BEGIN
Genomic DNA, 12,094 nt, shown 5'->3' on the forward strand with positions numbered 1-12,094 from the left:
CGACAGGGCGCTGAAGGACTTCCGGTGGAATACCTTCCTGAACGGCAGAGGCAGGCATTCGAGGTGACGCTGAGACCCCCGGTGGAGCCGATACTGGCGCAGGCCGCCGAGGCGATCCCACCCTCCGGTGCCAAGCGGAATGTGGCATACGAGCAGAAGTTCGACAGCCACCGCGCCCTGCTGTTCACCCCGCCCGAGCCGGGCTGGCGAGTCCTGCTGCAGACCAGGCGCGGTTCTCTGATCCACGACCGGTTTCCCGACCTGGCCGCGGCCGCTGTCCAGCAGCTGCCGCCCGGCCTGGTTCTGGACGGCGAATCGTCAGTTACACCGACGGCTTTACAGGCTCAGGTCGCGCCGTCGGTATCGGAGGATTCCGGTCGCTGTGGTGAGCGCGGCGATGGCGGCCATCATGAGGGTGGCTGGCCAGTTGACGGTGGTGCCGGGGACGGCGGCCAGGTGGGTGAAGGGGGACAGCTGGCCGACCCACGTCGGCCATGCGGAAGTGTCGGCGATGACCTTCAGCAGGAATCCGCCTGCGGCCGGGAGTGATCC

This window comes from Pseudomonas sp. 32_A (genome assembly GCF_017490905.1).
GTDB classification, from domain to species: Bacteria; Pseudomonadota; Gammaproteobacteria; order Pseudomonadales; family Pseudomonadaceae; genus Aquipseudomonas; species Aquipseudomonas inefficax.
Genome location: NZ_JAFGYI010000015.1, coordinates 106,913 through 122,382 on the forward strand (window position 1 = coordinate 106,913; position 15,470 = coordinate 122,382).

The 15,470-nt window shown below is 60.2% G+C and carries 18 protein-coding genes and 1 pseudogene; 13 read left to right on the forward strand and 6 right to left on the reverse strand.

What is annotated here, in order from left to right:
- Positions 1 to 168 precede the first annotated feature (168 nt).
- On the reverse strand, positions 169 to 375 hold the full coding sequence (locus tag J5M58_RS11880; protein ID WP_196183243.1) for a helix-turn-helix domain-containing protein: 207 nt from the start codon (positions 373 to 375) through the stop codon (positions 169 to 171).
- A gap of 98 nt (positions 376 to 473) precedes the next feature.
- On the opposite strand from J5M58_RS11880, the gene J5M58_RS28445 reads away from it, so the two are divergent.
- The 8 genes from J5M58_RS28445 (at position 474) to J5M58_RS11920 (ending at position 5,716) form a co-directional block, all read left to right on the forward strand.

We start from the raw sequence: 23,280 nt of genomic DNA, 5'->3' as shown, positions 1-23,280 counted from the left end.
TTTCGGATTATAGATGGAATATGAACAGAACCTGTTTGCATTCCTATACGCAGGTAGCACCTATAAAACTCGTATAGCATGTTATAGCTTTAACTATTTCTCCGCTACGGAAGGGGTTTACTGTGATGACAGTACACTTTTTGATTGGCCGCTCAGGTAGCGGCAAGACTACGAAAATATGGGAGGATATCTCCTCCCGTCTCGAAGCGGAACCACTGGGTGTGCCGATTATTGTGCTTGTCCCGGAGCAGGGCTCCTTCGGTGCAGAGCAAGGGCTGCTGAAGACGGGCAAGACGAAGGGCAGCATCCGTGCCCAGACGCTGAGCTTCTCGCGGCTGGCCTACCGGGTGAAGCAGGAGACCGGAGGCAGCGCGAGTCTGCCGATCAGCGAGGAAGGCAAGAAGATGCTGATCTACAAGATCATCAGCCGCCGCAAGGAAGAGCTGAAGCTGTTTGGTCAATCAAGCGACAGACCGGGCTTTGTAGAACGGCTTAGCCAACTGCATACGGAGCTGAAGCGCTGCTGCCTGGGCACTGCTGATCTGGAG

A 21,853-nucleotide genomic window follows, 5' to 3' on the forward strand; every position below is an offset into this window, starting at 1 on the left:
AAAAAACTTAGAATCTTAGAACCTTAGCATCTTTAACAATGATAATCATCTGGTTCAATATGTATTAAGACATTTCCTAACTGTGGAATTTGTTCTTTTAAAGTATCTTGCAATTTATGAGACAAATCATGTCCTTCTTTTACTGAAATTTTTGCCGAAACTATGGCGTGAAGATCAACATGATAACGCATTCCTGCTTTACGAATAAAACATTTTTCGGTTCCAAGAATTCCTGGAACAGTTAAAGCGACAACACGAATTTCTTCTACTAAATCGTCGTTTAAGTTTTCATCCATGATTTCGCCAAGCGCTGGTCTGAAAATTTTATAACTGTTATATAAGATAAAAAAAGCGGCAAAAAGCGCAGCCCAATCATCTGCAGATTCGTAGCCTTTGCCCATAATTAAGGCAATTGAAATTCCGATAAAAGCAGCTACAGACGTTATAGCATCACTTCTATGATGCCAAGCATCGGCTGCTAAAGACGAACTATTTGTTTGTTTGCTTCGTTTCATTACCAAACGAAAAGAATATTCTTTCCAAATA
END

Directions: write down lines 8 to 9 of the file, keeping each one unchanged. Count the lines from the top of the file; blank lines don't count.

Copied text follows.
- Positions 1 to 168 precede the first annotated feature (168 nt).
- On the reverse strand, positions 169 to 375 hold the full coding sequence (locus tag J5M58_RS11880; protein ID WP_196183243.1) for a helix-turn-helix domain-containing protein: 207 nt from the start codon (positions 373 to 375) through the stop codon (positions 169 to 171).